Mark Twain once wrote of the Mississippi River that mankind “cannot tame that lawless stream, cannot curb it or confine it, cannot say to it, go here, or go there, and make it obey; cannot save a shore which it has sentenced; cannot bar its path with an obstruction, which it will not tear down, dance over and laugh at.”
Residents along this mighty river are well acquainted with this sentiment. Each year, as brutal winters in America’s Heartland give way to the thaw of spring, the river and its tributaries swell, flooding some areas close to the riverbank and threatening to breach the man-made protections built to contain it.
The recent opening of the Bonnet Carré Spillway, a U.S. Army Corps of Engineers project just north of New Orleans, is emblematic of both the rising threat of floods and the need for more sustainable solutions to address them. For decades, the spillway has served as a pressure release valve of last resort. When flooding risks breaching the levees that protect coastal Louisiana communities, the spillways gates are opened.
Prior to 2011, opening the spillway was a rare occurrence. This year’s opening of the Bonnet Carré was its fifth in a decade and the first in back-to-back years, the result of record-breaking precipitation in the Mississippi River basin.
While an essential safeguard today, it’s a less-than-ideal solution for the long-run. For instance, using the spillway creates unintended consequences that pose environmental risks even as the potential for flooding is decreased.
The surge of freshwater into Louisiana’s Lake Ponchartrain upsets the natural balance by displacing saltier water, potentially impacting fisheries and oyster beds as far away as Alabama. It also creates the potential for algae blooms as water containing upstream nutrients enters the lake.
Whereas Mother Nature once used floods to sweep nutrient-rich silt and sediment down from the Great Plains and deposit it in the vast Delta wetlands of coastal Louisiana, levees, spillways and other flood control measures now undercut that process, shooting the sediment-laden water straight off the Continental Shelf deep into the Gulf of Mexico.
Without continuous sediment replenishment to lowlying areas, South Louisiana is losing on average a football field of land every 100 minutes to the Gulf.
“The spillway was built in the 1930’s, when it was the assumption that all wetlands should be drained,” explains David Muth, Director of Gulf Restoration for the National Wildlife Federation, foundation grantee.
Today that notion has been turned on its head, and David and others are working to reverse coastal land loss by “making room for the river” through 21st century water infrastructure planning that works with the surrounding ecosystem.
Through the Restore the Mississippi River Delta Coalition , David’s group and its allies believe the solution is to build more land through river diversions , projects that are key elements of Louisiana’s 50-year Coastal Master Plan. These diversions help restore the river’s natural processes of sending more sediment to wetlands.
While ultimately many diversions may be employed to help restore the Gulf Coast, two projects −the mid-Barataria and mid-Breton− are already funded and in the design and permitting processes. The scale of each project is unprecedented.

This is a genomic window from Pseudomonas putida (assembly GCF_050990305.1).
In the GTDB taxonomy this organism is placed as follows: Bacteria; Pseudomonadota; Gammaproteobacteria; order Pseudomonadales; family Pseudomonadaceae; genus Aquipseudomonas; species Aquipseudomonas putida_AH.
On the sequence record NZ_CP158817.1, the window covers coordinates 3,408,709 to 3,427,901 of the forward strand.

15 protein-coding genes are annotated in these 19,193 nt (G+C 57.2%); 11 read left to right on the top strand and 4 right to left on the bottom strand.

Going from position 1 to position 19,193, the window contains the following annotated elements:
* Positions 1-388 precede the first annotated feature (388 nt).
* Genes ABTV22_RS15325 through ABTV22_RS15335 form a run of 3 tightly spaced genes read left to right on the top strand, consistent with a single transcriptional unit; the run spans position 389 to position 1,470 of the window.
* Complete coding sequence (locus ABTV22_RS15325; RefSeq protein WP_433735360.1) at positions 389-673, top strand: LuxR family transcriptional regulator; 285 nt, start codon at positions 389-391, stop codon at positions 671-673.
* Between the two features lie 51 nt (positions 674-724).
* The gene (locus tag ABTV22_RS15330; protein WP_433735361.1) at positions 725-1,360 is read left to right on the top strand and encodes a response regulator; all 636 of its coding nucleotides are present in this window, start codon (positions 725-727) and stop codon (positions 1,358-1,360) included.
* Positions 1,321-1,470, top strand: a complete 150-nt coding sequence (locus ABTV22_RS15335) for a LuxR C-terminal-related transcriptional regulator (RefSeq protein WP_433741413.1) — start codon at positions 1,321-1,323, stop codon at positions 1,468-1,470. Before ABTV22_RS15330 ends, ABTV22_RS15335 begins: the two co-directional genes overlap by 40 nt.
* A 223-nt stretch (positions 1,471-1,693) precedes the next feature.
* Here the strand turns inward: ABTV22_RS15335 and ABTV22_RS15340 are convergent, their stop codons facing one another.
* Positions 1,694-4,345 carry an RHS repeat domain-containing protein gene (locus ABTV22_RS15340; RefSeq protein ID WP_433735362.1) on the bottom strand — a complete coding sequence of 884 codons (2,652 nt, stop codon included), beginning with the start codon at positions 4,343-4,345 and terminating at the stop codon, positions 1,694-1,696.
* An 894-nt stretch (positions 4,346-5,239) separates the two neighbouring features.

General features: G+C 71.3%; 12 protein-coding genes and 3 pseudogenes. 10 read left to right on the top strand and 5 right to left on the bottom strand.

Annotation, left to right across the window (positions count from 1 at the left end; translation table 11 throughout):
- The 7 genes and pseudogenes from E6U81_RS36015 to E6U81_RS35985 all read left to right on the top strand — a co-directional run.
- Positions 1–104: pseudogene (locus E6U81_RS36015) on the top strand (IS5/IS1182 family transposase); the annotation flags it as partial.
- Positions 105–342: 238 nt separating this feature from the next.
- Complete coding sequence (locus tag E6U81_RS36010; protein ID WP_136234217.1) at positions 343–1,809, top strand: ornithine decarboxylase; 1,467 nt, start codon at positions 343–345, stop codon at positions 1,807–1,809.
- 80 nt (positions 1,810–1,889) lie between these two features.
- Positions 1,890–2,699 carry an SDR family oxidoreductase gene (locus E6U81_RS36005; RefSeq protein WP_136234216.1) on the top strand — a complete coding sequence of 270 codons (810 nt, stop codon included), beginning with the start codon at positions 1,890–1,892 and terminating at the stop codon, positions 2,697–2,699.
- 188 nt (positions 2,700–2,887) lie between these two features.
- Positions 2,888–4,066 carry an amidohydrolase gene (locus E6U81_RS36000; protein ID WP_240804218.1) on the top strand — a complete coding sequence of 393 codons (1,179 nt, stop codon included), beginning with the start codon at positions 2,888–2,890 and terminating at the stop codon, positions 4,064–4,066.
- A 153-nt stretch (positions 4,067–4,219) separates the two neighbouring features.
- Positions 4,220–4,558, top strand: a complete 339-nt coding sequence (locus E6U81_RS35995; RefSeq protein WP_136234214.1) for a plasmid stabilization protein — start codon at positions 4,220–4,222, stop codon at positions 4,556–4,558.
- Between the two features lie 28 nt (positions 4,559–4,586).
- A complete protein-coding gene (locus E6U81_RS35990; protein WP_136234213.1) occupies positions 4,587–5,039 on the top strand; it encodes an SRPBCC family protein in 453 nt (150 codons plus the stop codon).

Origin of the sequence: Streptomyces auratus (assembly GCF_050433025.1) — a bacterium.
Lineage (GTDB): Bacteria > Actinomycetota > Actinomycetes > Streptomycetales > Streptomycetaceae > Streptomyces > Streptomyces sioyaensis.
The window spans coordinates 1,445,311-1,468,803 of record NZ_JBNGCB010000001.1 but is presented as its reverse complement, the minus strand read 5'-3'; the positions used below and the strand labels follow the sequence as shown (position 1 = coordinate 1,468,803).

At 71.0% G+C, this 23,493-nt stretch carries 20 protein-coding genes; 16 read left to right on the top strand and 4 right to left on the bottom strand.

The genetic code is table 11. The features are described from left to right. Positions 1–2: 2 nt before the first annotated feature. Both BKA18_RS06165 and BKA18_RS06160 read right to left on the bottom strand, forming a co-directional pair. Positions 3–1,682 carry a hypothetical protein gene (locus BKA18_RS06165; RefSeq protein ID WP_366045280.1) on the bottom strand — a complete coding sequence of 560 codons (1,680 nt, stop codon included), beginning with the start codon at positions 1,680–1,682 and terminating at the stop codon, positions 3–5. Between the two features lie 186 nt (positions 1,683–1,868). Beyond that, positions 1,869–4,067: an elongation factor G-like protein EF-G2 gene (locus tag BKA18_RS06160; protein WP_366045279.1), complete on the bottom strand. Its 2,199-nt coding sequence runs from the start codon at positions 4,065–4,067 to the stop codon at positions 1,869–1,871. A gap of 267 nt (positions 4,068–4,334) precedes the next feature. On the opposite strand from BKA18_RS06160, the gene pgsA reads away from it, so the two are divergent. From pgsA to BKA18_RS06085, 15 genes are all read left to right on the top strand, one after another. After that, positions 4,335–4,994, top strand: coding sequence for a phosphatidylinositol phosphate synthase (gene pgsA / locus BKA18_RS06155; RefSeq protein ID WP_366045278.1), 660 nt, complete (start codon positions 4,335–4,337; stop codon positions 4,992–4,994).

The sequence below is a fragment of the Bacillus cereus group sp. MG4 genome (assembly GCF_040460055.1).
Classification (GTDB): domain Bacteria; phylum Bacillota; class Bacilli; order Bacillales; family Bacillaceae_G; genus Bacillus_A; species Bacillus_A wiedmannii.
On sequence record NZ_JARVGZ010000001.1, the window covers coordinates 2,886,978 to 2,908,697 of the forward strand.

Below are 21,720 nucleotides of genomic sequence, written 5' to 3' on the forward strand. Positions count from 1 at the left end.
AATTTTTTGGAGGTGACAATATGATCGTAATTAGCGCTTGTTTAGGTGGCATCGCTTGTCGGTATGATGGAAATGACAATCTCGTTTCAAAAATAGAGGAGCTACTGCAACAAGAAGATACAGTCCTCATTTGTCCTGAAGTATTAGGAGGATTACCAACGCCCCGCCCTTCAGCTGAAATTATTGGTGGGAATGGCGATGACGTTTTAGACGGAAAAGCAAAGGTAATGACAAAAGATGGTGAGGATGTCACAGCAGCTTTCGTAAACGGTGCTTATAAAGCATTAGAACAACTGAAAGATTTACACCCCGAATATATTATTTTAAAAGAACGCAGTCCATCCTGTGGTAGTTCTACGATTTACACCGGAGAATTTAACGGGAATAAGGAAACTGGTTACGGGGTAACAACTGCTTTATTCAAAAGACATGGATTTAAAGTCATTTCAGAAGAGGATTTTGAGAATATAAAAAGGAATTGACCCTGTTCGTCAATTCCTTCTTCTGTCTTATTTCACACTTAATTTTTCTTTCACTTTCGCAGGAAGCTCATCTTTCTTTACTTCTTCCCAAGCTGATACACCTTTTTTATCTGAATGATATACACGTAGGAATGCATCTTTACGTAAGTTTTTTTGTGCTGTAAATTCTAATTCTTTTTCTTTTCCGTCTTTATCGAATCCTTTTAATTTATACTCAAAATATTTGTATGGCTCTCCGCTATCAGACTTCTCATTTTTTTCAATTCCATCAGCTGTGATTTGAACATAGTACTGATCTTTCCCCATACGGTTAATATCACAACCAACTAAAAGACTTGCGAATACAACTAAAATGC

‘Healthy Soil Holds More Water’
Further upriver, several states have already suffered record flooding in the spring of 2019 due to rapid snowmelt, heavy rains and saturated soils. According to the National Oceanic and Atmospheric Administration, the potential for “historic” flooding in the upper Mississippi and upper Missouri River basins will persist through May.
In the agricultural Midwest, the foundation is working with farmers seeking practices that help ease the risk of extreme flooding over the long term, while also advancing practices that are sustainable from both an environmental and financial perspective.
One partner is the Iowa Soybean Association . Adam Kiel works on the organization’s water resources projects and with farmers to reduce the nutrient runoff into the river.
Through foundation-supported programs, the organization is testing and proving new conservation tactics to both slow and improve the water that flows through Iowa communities and south to the Gulf.
“Healthy soil holds more water,” which acts like a sponge during flood season, says Adam.
He and his team are testing soil improvement techniques including cover crops, no-till and strip-till farming and perennial cover on low-producing cropland. His organization also is working with farmers to sequester flood waters by building new wetlands and to reduce nitrogen and phosphorus runoff into the river through stream buffers.
Increasing the capacity of soils to absorb water in the upper Mississippi River basin wouldn’t totally mitigate flooding, especially in the spring when the ground is still frozen. But restoring some holding capacity to the soil and the landscape has the potential to help lower the threat.
As it looks for creative solutions to limit flooding risk, the Iowa Soybean Association is developing innovative financing options with cities like flood-prone Des Moines and Cedar Rapids to lower interest rates for municipal infrastructure upgrades if the city agrees to put a portion of the savings toward water projects.
As conservation groups and farmers continue to develop new and better ways to cohabitate with Twain’s “lawless stream,” the Walton Family Foundation is supporting their efforts up and down the river—taking every opportunity to leverage this positive and powerful force of nature.